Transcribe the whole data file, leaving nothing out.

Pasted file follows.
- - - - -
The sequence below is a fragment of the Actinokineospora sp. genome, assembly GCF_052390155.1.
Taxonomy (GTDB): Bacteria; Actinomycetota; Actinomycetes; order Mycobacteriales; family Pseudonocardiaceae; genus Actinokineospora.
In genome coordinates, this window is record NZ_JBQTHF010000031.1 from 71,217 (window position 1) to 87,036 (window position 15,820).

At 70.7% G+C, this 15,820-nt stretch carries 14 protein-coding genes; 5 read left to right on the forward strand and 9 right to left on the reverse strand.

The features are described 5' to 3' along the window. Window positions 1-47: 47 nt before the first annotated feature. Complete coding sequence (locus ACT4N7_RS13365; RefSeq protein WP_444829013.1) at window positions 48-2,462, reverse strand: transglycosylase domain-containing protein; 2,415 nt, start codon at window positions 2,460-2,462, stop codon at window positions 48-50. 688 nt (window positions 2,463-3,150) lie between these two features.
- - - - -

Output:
The sequence below is a fragment of the Actinokineospora sp. genome, assembly GCF_052390155.1.
Taxonomy (GTDB): Bacteria; Actinomycetota; Actinomycetes; order Mycobacteriales; family Pseudonocardiaceae; genus Actinokineospora.
In genome coordinates, this window is record NZ_JBQTHF010000031.1 from 71,217 (window position 1) to 87,036 (window position 15,820).

At 70.7% G+C, this 15,820-nt stretch carries 14 protein-coding genes; 5 read left to right on the forward strand and 9 right to left on the reverse strand.

The features are described 5' to 3' along the window. Window positions 1-47: 47 nt before the first annotated feature. Complete coding sequence (locus ACT4N7_RS13365; RefSeq protein WP_444829013.1) at window positions 48-2,462, reverse strand: transglycosylase domain-containing protein; 2,415 nt, start codon at window positions 2,460-2,462, stop codon at window positions 48-50. 688 nt (window positions 2,463-3,150) lie between these two features.